In step 308, a single parameter line performance measure, or partial performance indicator PPI(p), is calculated as follows:
where actual(p) is the actual measured value of parameter p as described in step 302, expected(p) is the expected value of parameter p as described in step 202, W is the weighting described above, and ΔP
represents the deviation value for parameter p as described in step 204.
PPI(p) is calculated for each parameter p for the line under consideration.
In step 310, the PPI(p) for each parameter p is combined to give a single overall line performance measure. This may be referred to as a performance indicator, or PI. Thus:
In the method described, a lower PI score represents a better performing line.
By looking at the expected parameter values of a line, as well as taking into account the general fluctuations of parameter values seen over all lines, the performance indicator PI gives an indication of the line stability, and whether the performance of a line is in line with expectations or not.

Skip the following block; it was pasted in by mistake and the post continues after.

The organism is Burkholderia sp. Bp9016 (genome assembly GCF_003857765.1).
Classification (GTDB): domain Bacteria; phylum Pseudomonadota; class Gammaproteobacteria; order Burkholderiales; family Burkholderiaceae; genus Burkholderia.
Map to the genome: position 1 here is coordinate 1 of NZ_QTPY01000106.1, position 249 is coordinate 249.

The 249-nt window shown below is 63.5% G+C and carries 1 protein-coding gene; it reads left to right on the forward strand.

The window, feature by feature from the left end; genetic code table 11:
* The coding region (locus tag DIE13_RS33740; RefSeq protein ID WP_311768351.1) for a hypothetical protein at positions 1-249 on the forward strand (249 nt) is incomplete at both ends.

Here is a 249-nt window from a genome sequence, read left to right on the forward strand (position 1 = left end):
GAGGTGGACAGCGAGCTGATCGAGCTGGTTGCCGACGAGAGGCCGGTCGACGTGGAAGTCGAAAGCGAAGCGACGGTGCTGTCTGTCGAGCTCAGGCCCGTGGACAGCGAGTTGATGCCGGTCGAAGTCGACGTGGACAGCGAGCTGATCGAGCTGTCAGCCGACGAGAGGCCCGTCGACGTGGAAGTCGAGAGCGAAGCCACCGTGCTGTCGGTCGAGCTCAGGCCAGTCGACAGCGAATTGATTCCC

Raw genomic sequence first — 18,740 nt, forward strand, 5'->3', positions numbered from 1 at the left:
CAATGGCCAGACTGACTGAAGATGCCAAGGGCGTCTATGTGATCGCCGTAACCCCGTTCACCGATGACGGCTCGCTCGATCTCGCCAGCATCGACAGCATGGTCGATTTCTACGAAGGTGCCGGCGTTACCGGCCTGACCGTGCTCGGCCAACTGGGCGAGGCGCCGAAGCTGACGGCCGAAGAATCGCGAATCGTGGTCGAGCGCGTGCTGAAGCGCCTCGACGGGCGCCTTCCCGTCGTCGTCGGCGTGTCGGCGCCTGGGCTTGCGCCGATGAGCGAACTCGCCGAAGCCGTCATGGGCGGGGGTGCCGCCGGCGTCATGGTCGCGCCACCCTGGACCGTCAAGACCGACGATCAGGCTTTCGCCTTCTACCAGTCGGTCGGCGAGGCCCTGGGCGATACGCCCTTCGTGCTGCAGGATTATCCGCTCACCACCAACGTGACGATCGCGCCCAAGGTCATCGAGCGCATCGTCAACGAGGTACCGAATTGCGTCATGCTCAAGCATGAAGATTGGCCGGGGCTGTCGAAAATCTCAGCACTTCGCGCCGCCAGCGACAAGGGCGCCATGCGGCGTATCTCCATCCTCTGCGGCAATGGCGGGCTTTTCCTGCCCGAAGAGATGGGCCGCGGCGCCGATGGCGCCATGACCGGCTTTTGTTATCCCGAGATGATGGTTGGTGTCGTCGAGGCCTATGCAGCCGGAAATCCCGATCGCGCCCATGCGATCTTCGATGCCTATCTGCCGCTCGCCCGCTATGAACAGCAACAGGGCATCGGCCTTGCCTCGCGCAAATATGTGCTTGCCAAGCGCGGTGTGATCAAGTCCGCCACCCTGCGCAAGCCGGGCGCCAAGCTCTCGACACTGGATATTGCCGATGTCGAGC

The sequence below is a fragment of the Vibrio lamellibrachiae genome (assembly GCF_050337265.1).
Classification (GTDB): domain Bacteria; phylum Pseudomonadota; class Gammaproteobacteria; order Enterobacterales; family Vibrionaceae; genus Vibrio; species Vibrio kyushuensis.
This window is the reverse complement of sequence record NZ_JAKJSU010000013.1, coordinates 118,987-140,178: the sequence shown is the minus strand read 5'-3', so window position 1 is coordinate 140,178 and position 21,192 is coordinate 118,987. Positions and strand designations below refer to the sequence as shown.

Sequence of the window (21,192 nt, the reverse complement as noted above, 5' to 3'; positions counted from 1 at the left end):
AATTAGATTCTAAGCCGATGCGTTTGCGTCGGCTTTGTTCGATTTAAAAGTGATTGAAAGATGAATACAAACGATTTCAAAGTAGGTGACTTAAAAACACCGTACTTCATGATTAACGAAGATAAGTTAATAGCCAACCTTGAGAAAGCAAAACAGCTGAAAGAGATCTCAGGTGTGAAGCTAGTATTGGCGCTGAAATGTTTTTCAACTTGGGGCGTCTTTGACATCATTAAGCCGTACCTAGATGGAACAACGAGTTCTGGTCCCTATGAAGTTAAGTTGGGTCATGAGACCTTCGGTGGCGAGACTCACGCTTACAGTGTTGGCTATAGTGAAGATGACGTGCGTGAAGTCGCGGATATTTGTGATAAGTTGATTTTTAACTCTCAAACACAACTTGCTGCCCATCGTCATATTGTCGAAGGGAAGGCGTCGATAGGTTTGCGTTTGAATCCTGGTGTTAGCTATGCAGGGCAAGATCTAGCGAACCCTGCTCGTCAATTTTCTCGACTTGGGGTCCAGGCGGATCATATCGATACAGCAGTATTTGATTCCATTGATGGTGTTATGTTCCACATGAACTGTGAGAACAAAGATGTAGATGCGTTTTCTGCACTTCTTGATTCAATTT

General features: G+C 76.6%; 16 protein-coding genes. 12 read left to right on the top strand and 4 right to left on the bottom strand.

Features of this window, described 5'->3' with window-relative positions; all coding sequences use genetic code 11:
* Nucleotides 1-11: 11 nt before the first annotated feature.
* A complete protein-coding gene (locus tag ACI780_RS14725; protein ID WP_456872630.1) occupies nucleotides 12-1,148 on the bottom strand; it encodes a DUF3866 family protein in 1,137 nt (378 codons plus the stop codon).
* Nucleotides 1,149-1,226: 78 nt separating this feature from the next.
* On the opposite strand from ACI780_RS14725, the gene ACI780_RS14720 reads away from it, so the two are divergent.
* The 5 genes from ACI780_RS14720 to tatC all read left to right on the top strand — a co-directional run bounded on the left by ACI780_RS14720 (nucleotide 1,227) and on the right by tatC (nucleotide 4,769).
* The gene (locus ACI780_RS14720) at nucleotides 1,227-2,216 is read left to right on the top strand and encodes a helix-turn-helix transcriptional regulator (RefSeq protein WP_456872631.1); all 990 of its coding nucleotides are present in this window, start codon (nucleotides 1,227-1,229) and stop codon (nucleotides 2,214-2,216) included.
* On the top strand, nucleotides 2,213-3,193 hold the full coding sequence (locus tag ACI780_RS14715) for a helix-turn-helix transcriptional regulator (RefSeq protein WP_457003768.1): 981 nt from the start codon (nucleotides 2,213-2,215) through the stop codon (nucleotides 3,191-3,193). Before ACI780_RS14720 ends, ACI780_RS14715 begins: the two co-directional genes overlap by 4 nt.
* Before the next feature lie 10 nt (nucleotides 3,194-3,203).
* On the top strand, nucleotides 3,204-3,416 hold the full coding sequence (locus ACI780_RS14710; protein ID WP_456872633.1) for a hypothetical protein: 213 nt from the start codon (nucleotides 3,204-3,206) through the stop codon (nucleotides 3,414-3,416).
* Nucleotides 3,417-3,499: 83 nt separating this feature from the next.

In step 312, the PI score can be compared to thresholds in order to give the line a stability rating. For example, two thresholds may be set: a "stable" threshold and an "unstable" threshold. A line can be rated as:
- Stable: when PI <= stable threshold
- Unstable: when PI > unstable threshold
- Potentially unstable: when PI is between the stable and unstable thresholds
When a line is rated as stable, it indicates that the line is performing in line with expectations.
When a line is rated as unstable, it indicates that the line is exhibiting significant variation in its performance from expectations. This could mean that any other line tests that are being performed may not be reliable, especially if the other line tests are instantaneous tests, which may not be reliable if the line is fluctuating a lot at the time of testing.
When a line is rated as potentially unstable, there may be issues with the line. Further tests may be useful on such a line.
A simpler rating system might be used instead of either stable or unstable, which can be achieved using a single threshold.
When setting a schedule for routine testing using other line test systems, the PI may be used to determine the optimum rate of testing for each line. For example, lines with a PI rating of STABLE would be assigned a frequency of testing F1, those rated UNSTABLE would be assigned a frequency of testing F3, and those POTENTIALLY UNSTABLE a frequency of testing F2. Then, by setting F1<F2<F3, the routine testing would be able to focus on the lines that require the most monitoring. This approach would be particularly beneficial if there were finite limits to the number of tests that could be run.